Cherokee artists Bill and Demos Glass stand in front of the recently installed prayer feather sculpture at Redbird Health Center in Sallisaw, Oklahoma.
Artists install prayer feather sculpture at A-Mo and Redbird Smith health centers
SALLISAW, OKLAHOMA – Cherokee Nation officials are using cultural art to provide a sense of comfort for health care patients and their families. The tribe is adding prayer feather sculptures to the landscape of two of its health facilities.
Cherokee artists Bill Glass and Demos Glass placed the first of the culturally significant sculptures at the A-Mo Health Center in Salina. Recently, a second sculpture was installed at the Redbird Smith Health Center in Sallisaw.
“As Cherokee citizens are undergoing health care, displaying this important part of our culture may bring a sense of peace to what they are experiencing. Feathers symbolize strength and are key instruments in traditional Cherokee medicine and healing,” said Cherokee Nation Principal Chief Bill John Baker. “I am proud that along with world-class health care, our centers are showcasing Cherokee culture and world-class Cherokee artisans like the Glass family.”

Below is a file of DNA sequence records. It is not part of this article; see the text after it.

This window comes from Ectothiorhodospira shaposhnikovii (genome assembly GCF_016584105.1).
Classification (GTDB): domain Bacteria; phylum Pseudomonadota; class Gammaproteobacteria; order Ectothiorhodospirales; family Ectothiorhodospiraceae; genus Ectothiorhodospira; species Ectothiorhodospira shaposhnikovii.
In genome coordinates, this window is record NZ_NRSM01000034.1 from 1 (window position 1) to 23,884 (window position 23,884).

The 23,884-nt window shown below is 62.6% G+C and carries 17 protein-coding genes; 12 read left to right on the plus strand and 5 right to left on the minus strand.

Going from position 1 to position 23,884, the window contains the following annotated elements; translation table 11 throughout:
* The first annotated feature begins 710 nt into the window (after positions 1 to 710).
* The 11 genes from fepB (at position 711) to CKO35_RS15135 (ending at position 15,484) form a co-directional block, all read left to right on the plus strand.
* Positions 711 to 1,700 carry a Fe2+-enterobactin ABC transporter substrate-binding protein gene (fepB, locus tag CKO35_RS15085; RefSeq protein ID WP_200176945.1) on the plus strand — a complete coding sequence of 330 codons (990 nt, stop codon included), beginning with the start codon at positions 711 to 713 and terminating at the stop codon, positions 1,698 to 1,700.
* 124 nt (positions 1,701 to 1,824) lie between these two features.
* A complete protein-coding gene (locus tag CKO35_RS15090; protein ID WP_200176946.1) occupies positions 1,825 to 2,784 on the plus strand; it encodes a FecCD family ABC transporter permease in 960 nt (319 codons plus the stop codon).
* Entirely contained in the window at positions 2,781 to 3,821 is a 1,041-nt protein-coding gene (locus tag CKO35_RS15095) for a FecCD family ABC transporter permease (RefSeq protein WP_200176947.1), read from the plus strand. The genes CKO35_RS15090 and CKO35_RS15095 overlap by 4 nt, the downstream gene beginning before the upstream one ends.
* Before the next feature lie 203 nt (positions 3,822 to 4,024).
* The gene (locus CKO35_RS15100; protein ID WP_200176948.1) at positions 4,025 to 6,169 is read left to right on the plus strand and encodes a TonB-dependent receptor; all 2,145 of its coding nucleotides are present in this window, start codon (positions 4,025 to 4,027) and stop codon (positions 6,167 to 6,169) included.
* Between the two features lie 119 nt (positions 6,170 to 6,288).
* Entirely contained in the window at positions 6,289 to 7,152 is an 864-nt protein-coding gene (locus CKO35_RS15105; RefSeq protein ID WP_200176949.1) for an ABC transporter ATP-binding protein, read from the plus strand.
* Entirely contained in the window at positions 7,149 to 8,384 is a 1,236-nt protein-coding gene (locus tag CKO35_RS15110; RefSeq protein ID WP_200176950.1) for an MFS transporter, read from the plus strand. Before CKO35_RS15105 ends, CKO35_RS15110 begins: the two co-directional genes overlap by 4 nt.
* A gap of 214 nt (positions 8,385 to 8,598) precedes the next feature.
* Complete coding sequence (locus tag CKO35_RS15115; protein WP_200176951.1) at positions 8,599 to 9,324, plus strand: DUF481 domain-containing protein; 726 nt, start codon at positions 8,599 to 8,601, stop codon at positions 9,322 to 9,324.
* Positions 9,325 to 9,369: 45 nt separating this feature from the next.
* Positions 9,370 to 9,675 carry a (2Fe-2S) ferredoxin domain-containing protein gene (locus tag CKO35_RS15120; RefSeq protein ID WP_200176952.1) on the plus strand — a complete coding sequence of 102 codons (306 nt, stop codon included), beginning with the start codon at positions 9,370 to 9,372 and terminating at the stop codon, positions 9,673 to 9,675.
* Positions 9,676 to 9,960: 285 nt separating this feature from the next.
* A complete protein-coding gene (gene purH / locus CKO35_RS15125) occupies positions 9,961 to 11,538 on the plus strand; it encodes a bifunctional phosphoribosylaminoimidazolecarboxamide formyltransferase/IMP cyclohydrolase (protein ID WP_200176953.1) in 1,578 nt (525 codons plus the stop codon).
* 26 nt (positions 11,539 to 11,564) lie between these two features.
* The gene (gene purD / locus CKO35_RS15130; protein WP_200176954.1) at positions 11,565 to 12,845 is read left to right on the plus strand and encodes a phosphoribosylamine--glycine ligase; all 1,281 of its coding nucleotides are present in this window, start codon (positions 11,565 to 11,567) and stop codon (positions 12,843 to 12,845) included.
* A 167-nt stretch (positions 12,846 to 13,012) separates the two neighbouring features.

Cherokee culture considers the feather a source of pride. Tribal officials are hopeful the sculptures will give patients and their families a sense of calmness as they enter health centers.
“Our first priority is to better the lives of our citizens by continuing to provide them with excellent health care,” said Connie Davis, executive director of Cherokee Nation Health Services. “We are excited to include these beautiful pieces as part of providing an overall positive experience for our patients.”
The tribe is also planning to emplace a third prayer feather at Sequoyah Schools.
The hand-constructed, stainless steel sculptures stand more than 8 feet tall. Each sculpture features a unique base. The ceramic base at the A-Mo Health Center represents the creator’s world above and the four logs of the stomp dance fire on earth.
Funding to procure the prayer feather sculptures was set aside through various renovation and new construction projects. In accordance with Cherokee Nation law, when the price of a renovation or new construction project exceeds $500,000, 1 percent of the cost is set aside for procurement of Cherokee art.
Cherokee Nation operates the largest tribal health system in the United States, which consists of eight health centers throughout the Cherokee Nation and W.W. Hastings Hospital in Tahlequah.